Some people over age 60 have few, if any, classic hypothyroidism symptoms, while others experience the same symptoms younger people do. Still others have hypothyroidism symptoms that are not typical at all, making the diagnosis even more difficult. Any of the following signs and symptoms can indicate hypothyroidism in an older person.
Unexplained high cholesterol. High cholesterol is sometimes the only evidence of an underactive thyroid in an older person. The problem might be diagnosed as a cholesterol disorder rather than hypothyroidism. Because this sign may stand alone, high cholesterol warrants a thyroid evaluation.
Heart failure. Reduced blood volume, weaker contractions of the heart muscle, and a slower heart rate—all caused by low thyroid hormone levels—can contribute to heart failure, a serious condition that occurs when your heart can't pump out enough blood to meet the needs of your body. The ineffective pumping also causes blood to back up in the veins that return blood to the heart. Blood backs up all the way into the lungs, which causes them to become congested with fluid. Symptoms of heart failure include breathlessness, swelling in the ankles, weakness, and fatigue.
Bowel movement changes. An older person with hypothyroidism might have constipation because stool moves more slowly through the bowels. A less common hypothyroidism symptom is frequent bouts of diarrhea—a problem more typically associated with hyperthyroidism. Some people with an autoimmune thyroid disease such as Hashimoto's also have celiac disease, another autoimmune condition that can cause diarrhea.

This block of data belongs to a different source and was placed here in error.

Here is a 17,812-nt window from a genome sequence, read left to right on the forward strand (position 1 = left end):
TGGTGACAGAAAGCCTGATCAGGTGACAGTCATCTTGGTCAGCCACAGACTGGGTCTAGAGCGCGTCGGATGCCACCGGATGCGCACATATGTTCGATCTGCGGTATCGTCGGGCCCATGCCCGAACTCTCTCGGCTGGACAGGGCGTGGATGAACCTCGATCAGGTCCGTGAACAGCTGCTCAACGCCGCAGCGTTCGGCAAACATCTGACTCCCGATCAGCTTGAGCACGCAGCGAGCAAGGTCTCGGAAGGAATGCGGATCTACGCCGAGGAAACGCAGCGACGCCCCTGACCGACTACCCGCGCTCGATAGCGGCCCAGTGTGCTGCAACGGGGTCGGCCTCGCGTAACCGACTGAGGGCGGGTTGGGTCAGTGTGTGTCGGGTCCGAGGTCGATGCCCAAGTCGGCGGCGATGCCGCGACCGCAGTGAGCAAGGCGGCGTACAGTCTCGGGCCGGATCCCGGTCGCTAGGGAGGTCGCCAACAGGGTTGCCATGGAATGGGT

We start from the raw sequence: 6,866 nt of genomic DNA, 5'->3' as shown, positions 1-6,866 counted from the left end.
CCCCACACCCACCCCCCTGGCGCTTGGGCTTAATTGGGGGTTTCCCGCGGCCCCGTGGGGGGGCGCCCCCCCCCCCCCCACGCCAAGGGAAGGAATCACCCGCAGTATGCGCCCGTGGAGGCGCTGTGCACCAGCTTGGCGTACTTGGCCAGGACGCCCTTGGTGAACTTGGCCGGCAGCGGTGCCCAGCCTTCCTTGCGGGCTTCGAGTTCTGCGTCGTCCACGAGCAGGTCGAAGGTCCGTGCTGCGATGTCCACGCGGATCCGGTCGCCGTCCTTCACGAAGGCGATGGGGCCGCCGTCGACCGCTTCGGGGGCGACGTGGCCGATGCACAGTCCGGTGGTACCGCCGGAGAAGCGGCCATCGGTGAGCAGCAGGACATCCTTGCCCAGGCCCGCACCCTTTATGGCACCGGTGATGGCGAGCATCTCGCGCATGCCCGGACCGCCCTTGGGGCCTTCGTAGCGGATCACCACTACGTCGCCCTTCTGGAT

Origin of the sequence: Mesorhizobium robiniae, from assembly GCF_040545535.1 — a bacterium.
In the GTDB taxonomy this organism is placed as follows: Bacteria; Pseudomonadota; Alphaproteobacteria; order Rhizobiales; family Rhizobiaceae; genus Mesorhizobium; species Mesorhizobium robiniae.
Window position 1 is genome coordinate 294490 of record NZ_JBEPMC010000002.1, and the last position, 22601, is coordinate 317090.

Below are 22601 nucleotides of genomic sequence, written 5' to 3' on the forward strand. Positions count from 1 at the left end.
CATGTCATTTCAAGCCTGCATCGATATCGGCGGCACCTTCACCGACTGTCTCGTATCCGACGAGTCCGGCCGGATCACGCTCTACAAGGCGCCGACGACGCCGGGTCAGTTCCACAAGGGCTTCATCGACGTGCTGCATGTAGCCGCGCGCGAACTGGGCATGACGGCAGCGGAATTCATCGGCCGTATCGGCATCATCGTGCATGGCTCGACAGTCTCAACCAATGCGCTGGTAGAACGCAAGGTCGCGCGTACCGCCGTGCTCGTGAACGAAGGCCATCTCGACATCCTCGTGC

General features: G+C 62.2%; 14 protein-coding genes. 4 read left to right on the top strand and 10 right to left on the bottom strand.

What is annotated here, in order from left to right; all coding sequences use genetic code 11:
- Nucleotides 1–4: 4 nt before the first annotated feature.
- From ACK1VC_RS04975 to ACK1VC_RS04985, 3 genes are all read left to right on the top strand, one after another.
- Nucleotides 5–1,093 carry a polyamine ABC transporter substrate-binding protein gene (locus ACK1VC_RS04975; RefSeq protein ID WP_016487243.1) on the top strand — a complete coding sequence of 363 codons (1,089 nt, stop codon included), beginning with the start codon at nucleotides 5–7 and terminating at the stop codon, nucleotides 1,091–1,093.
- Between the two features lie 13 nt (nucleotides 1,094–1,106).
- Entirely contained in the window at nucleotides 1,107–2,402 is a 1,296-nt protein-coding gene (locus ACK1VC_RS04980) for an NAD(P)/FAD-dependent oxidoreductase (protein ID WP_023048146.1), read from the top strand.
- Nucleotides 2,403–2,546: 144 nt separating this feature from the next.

Joint or muscle pain. Vague joint pain is a classic hypothyroidism symptom. It sometimes is the only symptom of hypothyroidism in an older person. Many people experience general muscle aches, particularly in large muscle groups like those in the legs.
Psychiatric problems. Clinical depression—a common symptom in younger people with hypothyroidism—can also affect older people with the condition. The difference is that in older people it can be the only hypothyroidism symptom. Some older adults also develop psychosis with delusional behavior or hallucinations.
Dementia. Debilitating memory loss that is often, but not always, accompanied by depression or psychosis can also be the lone symptom of hypothyroidism. If you or a loved one is being evaluated for dementia, make sure that a thyroid test is part of the evaluation.
Balance problems. Hypothyroidism can lead to abnormalities in the cerebellum (a region at the back of the brain that's involved in motor control). This may cause problems with walking in older people.
To learn more about diseases and conditions of the thyroid, read the Special Health Report, Thyroid Disease from Harvard Medical School.
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